30 Mar 2015

REVIEW: Foreign Soil by Maxine Beneba Clarke

Title: Foreign Soil
Author: Maxine Beneba Clarke
Genre: Short Stories, Australian Fiction.
Publication Date: May 1st 2014
Publisher: Hachette Australia
Format: Paperback
Pages: 272
Rating: 4/5
Challenge: Stella Prize 2015

In this collection of award-winning stories, Melbourne writer Maxine Beneba Clarke has given a voice to the disenfranchised, the lost, the downtrodden and the mistreated. It will challenge you, it will have you by the heartstrings. This is contemporary fiction at its finest.

Winner of the Victorian Premier's Unpublished Manuscript Award 2013.

In Melbourne's Western Suburbs, in a dilapidated block of flats overhanging the rattling Footscray train-lines, a young black mother is working on a collection of stories.

The book is called FOREIGN SOIL. Inside its covers, a desperate asylum seeker is pacing the hallways of Sydney's notorious Villawood detention centre, a seven-year-old Sudanese boy has found solace in a patchwork bike, an enraged black militant is on the war-path through the rebel squats of 1960s' Brixton, a Mississippi housewife decides to make the ultimate sacrifice to save her son from small-town ignorance, a young woman leaves rural Jamaica in search of her destiny, and a Sydney schoolgirl loses her way.

The young mother keeps writing, the rejection letters keep arriving...

This is the first book in my read-through of the Stella Prize 2015 shortlist nominations. If you want to learn more about them, please click here.

I have a habit of putting books like this on my Goodreads wishlist shelf but then never reading or even thinking about them ever again. It’s sad because it means that I probably miss out on a lot of good books, like this one turned out to be. That’s why I wanted to do this Stella Prize read-a-long in the first place, because it meant I had to actually pick up all these books that I wouldn’t have read otherwise. If the rest are anything like this one, then I’m in for a real treat.

I should preface this review by saying that I’m not a big short story reader, nor am I very diverse in my reading. With that being said, you can probably guess that I really loved the diversity of this. Not only is the whole collection diverse from what I generally read, but each story was diverse from the next.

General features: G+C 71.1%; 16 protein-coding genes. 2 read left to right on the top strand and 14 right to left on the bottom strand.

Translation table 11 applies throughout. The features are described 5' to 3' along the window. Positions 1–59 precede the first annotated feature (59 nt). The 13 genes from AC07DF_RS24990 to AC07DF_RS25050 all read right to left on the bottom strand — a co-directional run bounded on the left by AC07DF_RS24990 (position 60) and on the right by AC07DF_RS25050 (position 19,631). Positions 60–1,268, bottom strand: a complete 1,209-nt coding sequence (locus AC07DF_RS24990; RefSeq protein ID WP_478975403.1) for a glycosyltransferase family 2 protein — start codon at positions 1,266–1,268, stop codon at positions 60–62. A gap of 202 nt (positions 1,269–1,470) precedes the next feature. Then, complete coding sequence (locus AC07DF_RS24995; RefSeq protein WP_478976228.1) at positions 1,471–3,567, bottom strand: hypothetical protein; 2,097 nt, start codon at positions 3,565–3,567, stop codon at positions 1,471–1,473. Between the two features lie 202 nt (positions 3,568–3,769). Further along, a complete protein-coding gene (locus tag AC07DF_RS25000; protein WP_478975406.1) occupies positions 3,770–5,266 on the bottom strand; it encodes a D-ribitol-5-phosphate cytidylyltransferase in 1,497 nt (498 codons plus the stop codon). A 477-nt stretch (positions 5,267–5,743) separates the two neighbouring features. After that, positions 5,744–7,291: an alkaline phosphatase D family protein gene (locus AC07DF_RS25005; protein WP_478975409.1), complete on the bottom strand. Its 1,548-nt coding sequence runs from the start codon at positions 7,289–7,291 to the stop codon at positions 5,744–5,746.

There were so many ways in which the stories were different so I’m going to mention a few here. Firstly, there were so many different settings. There were places I was familiar with- like Melbourne and London, and then completely foreign (see what I did there?) places like Jamaica and Uganda. It was absolutely amazing to read about all these different places through the eyes of the characters, and I really felt like I’d be transported there. There was also quite a cast of characters – they varied in age, race, gender, religion, background, voices. There were ones I definitely didn’t like for whatever reason, but they were all incredibly interesting. Finally, the stories were set in different times and tackled so many different issues that were incredible to read about, but they all connected with the theme of displacement. It was intriguing to see the ways in which different people could feel displaced in their lives, and at sometimes it was oddly relatable. 

I think one of my favourite things, however, was the language. Each story has a different tone, a different voice to go with the characters – some are written like the majority of novels out there, others were more based in the culture and dialect of that particular character. The language and issues were tough, but strangely beautiful and haunting. 

This is definitely something I’d recommend and I can’t wait to see how it stacks up against the other Stella Prize nominations.